I usually find a spiritual message waiting for me in there, like a gift yet to be unwrapped.  Some correction (small or large) that I need to make in my trajectory or my outlook.

I haven’t seen it yet this time around.

But the day is young.

What do you do when you’re sick, Gentle Reader?

Rest in peace, Rabbi Barry Woolf (z”l)

ב”ה

R. Woolf #2

Sunday, he was at the bris celebrating an eight-day-old baby entering into the eternal covenant.  Monday, he had entered the eternal realms himself, and his body was being escorted to The Holy Land for burial.  Here one day, gone the next.  Breathtaking.

Rabbi Woolf was a friend of mine.  One of those funny things because we had never spent much time together really, but somehow we had a connection, an understanding between us.  And when we did spend time together it was most rewarding.

He spoke his mind, Rabbi Woolf did.  He’d get a twinkle in his eyes sometimes before he said something he knew might sound outrageous or controversial.  But he called things like he saw them.  I found that so refreshing.  In a world where people sometimes tiptoe around unpleasant truths or awkward situations, Rabbi Woolf would dive right in to the heart of the matter.

He had little patience for hypocrisy or showiness.  Most troubling to him was what he saw as a trend in religious circles towards focusing on the external manifestations of piety (clothing, etiquette, ritual) rather than the inner workings of the heart (kindness, truthfulness, going the extra mile for a fellow human).  And he spoke frankly about it.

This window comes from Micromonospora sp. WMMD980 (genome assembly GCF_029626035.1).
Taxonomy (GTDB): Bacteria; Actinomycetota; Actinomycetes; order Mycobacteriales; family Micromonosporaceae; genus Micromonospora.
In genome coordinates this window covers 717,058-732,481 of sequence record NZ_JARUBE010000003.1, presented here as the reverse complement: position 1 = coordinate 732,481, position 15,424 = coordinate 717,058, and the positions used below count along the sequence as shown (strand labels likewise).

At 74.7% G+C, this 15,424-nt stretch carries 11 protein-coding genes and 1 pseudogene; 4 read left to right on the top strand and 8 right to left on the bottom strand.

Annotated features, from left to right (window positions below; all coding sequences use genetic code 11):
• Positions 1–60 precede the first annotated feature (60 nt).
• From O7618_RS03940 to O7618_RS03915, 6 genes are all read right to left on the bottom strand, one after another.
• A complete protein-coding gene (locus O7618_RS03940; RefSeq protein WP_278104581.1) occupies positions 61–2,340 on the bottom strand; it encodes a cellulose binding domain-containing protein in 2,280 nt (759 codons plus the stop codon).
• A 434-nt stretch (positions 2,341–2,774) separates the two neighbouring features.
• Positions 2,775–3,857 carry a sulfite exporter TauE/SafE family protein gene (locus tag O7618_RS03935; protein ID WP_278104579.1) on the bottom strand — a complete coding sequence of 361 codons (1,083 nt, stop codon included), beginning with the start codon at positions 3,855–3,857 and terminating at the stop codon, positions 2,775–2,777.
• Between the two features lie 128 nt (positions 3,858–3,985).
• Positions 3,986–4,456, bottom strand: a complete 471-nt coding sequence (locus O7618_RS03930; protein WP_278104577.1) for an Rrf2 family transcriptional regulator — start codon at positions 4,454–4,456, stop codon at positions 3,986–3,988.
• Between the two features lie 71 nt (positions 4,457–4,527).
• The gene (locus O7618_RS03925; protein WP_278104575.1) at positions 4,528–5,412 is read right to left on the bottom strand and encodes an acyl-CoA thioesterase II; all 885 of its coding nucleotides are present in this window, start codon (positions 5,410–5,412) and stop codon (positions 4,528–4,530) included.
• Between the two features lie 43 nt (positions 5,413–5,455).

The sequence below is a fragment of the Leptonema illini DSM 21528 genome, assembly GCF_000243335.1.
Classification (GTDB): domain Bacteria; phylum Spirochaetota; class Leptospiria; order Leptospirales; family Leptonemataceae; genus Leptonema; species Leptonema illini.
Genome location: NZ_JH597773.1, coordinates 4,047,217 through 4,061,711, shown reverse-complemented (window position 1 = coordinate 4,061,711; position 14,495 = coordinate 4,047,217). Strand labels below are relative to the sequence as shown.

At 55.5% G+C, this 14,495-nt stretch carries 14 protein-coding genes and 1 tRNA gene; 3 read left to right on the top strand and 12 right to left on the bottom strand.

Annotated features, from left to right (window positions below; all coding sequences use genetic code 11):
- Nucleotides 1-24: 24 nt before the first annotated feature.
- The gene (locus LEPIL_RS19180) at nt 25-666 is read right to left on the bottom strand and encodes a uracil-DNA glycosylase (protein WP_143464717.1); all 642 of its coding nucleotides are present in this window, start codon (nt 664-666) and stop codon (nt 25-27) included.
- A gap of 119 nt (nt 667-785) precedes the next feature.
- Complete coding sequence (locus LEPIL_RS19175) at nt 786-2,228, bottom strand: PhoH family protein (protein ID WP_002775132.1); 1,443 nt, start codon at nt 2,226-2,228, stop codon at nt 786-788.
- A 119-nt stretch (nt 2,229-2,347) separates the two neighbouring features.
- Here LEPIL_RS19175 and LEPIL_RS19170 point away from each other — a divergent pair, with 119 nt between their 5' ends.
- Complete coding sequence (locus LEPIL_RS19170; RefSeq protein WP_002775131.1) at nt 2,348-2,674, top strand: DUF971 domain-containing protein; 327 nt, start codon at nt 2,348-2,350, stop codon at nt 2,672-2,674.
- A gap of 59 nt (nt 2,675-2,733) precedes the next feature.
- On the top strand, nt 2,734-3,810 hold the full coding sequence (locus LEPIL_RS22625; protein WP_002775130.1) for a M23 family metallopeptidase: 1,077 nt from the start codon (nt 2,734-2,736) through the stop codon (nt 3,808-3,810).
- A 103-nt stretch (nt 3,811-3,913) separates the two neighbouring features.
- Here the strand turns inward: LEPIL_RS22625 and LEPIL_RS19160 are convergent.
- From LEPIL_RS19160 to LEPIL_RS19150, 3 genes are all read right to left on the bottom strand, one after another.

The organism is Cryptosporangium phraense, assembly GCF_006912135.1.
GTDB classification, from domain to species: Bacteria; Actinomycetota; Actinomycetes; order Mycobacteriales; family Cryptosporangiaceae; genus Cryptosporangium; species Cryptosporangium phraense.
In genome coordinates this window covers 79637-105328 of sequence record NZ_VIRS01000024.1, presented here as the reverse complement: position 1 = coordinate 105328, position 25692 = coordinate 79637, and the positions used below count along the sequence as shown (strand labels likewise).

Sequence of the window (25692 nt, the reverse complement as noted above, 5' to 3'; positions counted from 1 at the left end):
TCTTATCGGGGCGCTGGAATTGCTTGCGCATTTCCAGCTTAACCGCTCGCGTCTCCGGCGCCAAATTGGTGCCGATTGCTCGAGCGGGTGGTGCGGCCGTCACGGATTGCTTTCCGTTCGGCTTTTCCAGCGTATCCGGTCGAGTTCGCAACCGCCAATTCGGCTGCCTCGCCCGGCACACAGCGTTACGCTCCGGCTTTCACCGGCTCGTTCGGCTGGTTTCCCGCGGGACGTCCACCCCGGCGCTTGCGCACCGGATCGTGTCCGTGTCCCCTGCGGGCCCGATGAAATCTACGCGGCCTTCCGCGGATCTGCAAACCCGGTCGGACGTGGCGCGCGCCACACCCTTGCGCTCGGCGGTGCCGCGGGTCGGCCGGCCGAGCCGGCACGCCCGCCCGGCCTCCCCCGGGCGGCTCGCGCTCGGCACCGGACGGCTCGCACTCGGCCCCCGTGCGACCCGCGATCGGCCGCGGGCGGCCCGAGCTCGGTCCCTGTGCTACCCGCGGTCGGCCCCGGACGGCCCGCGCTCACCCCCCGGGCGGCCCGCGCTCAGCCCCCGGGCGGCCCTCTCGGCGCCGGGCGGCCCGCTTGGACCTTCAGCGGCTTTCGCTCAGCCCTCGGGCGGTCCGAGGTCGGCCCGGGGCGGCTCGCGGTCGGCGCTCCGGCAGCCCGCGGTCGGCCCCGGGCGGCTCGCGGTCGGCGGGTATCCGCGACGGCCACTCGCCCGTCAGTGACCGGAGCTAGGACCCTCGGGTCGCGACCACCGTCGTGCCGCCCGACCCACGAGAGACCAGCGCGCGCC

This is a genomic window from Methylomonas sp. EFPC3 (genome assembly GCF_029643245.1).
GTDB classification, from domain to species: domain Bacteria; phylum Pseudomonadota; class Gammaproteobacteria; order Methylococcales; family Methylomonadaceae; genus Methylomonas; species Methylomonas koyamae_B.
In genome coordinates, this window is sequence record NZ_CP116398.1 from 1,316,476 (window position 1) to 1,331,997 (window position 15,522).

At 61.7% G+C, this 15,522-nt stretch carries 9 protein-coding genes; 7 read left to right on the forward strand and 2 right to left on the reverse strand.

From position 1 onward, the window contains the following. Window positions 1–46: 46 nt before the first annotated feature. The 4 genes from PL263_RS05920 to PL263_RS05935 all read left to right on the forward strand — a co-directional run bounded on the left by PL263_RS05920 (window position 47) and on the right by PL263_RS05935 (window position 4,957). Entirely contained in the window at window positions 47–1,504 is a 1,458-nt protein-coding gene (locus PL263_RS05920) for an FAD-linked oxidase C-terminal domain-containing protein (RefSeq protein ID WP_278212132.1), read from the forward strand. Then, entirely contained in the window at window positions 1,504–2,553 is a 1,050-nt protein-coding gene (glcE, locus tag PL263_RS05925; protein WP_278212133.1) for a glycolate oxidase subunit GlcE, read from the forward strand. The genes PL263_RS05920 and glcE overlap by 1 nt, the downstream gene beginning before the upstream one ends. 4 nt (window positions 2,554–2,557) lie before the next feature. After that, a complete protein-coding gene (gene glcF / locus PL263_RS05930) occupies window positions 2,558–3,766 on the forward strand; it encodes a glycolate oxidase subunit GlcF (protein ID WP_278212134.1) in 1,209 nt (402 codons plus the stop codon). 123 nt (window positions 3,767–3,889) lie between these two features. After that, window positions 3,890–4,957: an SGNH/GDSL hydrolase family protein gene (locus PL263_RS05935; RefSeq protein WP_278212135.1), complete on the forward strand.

I also thank him for his advice in developing my relationship with the woman who is now my fiancée.  She and I have different religious practices, as well as divergent expectations on how to proceed in a relationship.  “Move out to California for six months,” he trumpeted.  “Follow your heart.”  And I did.  And here we are, planning our wedding for the end of October.

So thank you, Rabbi Woolf.  I was hoping to dance with you at our wedding celebration, but I will have to content myself with knowing you are there in spirit.

I was sorry not to be able to bid you farewell yesterday at the St. Paul airport, but I was glad to hear that rabbis from all sectors of the community were there.  A fitting tribute.  From sunny California, I add my tearful wave to theirs.  I’ll miss you.

May your journey be a joyful one, to the heights of the celestial realms.  I’m sure they’re celebrating in heaven.  One of the good ones has returned home.